Georgia failed to sufficiently address the conditions for the macro-financial assistance, and, notably, to increase the independence, accountability and quality of the judicial system, – EU Charge d’Affaires ad interim, Julien Crampes, said at a briefing held at the EU Delegation Office, following on from Prime Minister Irakli Garibashvili’s announcement that the Georgian government would not be taking the second tranche of EU support.
He noted that the Government of Georgia notified the European Union of its decision to refrain from requesting the EUR 75 million in EU macro-financial assistance, and the European Union had taken note of the reasoning provided by the government for doing so.
However, he added, Georgia had in any case failed to sufficiently address the conditions for the macro-financial assistance.
“This amount was due to be disbursed before 30 September 2021, should Georgia have been in compliance with the mutually agreed commitments taken on by its government in September 2020 when signing the conditions for this assistance program. The macro-financial assistance, EUR 150 million in total, out of which half has already been disbursed, was aimed at helping Georgia and its citizens address the challenges of the COVID-19 pandemic. These funds were intended to be available for the benefit of the Georgian people.
“The European Union takes note of the reasoning provided by the Georgian Government on their decision not to ask for the rest of the EU micro-financial assistance. While we respect the decision of the Georgian authorities, at the same time, we note that Georgia failed to sufficiently address the condition for this macro-financial assistance, and notably, to increase the independence, accountability and quality of the judicial system.
“In particular, the selection for Supreme Court judges proceeded in the absence of the legislative changes needed to ensure full compliance with all recommendations made by the Venice Commission. The process also failed to guarantee the equal treatment of all candidates. Several further legal changes aimed at increasing the transparency of the court system have not been adopted.
“The justice-related conditions of the macro-financial assistance were also commitments taken on by Georgian political parties when signing the 19 April 2021 Agreement, mediated by the European Union,” Crampes added.
On Tuesday, PM Garibashvili announced that the government would refrain from taking the second part of the EU loan.
“In order to avoid any insinuation, we have decided to refrain from taking the second part of the EU loan,” he stated.
Garibashvili explained that the reason for the above decision was, on the one hand, “high economic growth in Georgia” and, on the other hand, the desire to reduce foreign debt.
Irakli Kobakhidze, Chairman of the Georgian Dream, told PalitraNews that receiving macro-financial assistance from the EU is “no longer a financial necessity,” as the economic growth has accumulated an additional 1 billion GEL in the budget.
In April 2020, due to the circumstances caused by the pandemic, Georgia requested macro-financial assistance from the European Union. Macro-financial assistance is an emergency tool developed by the EU in response to crises and is available to the EU’s neighboring countries.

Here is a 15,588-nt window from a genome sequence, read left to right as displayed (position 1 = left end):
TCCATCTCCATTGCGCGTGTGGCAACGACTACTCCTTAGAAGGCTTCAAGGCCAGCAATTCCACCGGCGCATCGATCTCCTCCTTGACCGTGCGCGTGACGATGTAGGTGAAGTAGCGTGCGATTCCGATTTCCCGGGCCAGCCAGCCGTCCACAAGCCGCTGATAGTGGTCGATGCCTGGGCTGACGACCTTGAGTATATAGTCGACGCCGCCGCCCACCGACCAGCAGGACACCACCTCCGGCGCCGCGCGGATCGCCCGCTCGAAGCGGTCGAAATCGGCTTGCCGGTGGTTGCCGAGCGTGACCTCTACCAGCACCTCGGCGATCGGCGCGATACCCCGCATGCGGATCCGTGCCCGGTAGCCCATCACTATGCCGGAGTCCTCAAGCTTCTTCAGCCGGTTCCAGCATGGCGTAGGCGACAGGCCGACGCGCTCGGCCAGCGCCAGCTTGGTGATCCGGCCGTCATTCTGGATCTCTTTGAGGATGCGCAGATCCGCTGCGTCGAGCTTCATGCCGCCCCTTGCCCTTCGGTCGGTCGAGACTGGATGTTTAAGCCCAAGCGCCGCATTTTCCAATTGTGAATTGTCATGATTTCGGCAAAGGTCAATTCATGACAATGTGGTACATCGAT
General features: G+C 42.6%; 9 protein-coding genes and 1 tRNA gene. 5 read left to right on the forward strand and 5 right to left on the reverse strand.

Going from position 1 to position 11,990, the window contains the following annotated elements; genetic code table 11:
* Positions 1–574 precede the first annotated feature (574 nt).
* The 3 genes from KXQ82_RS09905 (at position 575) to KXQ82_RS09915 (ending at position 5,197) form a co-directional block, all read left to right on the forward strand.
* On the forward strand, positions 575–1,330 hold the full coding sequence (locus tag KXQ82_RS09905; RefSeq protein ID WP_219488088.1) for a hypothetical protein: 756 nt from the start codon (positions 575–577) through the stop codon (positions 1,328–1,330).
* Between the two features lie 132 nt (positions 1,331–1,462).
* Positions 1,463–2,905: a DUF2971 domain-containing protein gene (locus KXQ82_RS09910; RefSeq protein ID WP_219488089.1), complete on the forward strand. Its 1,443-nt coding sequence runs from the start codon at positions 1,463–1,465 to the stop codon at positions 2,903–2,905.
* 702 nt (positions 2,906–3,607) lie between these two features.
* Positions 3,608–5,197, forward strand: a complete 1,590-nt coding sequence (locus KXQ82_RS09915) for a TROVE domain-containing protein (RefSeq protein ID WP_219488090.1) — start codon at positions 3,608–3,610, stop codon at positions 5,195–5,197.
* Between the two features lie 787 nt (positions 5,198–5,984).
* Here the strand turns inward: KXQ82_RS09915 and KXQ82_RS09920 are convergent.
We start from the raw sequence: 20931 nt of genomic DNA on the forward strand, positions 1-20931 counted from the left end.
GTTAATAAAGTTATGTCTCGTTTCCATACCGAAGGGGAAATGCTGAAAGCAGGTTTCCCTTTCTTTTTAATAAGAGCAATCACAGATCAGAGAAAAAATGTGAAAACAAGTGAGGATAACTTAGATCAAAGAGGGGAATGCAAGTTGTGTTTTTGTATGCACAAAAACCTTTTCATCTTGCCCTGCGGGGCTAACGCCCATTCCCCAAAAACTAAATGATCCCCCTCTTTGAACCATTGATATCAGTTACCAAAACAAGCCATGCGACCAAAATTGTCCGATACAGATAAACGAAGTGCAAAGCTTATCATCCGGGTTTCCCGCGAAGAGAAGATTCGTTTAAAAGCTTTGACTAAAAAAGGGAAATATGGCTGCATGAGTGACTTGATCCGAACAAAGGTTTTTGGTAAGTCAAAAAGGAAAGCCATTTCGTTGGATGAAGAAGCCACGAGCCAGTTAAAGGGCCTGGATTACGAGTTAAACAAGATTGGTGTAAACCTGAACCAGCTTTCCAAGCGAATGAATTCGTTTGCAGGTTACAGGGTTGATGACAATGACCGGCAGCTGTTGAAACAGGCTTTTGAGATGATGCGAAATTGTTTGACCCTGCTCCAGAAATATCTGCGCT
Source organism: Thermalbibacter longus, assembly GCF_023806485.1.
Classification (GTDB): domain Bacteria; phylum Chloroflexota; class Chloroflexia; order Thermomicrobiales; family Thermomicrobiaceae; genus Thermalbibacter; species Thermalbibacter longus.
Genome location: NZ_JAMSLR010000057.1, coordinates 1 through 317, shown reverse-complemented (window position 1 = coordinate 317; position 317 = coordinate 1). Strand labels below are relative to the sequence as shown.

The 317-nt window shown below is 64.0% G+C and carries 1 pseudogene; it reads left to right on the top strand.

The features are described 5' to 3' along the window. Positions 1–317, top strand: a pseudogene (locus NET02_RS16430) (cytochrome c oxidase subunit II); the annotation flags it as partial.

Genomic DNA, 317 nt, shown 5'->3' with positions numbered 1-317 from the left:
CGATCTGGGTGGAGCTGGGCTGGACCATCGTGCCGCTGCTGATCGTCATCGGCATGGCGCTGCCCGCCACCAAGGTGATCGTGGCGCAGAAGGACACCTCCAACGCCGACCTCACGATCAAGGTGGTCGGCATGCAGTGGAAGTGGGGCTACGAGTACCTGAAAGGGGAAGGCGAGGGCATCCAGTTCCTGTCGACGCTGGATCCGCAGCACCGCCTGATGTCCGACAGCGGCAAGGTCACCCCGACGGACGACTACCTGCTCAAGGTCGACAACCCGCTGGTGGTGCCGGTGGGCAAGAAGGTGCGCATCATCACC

Since 2008, the EU has conducted four macro-financial assistance operations in Georgia.
Based on the decision of May 26, 2020, the European Union provided macro-financial assistance to Georgia to the amount of 150 million Euros.
The amount was divided into two equal tranches – the first tranche of EUR 75 million was conditional on the fulfillment of obligations under the International Monetary Fund (IMF), and this amount was received by Georgia at the end of last year. The transfer of the second EUR 75 million would depend on the positive assessment of the European Commission of seven preconditions Georgia took on the responsibility to fulfill. Among them, the main one concerned the reform of the justice system.
“Unfortunately, the Georgian government didn’t fulfill the conditions listed in the MoU for the second tranche,” MEP Viola von Cramon wrote on social media.
She noted, though, that the European Union does stand with the Georgian people.
“Unfortunately, the Georgian government didn’t fulfill the conditions listed in the MoU for the second tranche (€75mill): judicial reform, etc. You can’t decline what you were not eligible for. We stand with the people of Georgia,” the MEP wrote.
PM Garibashvili responded quickly. “The European Parliament is not our boss: our boss is the Georgian people. If they [EU] are really interested in the situation, they should find out the details and not make superficial statements,” he said, reiterating that the country had decided not to take the 75 million Euros in aid because it was a loan that Georgia “does not need at this stage.”
“I will remind the people that this is a loan, part of which we took in 2020. 75 million Euros was the second part of the loan, which was not a grant or assistance [and so would need to be paid back],” the PM told reporters on August 31.
“This year, since we started reducing our foreign debt, in all probability, it will no longer be necessary to receive this amount. We are grateful for all the help the EU has given us during the pandemic, and in general for everything they are doing for us. We will continue to move in this direction,” the PM said, noting that further details will be given by the Ministry of Finance later.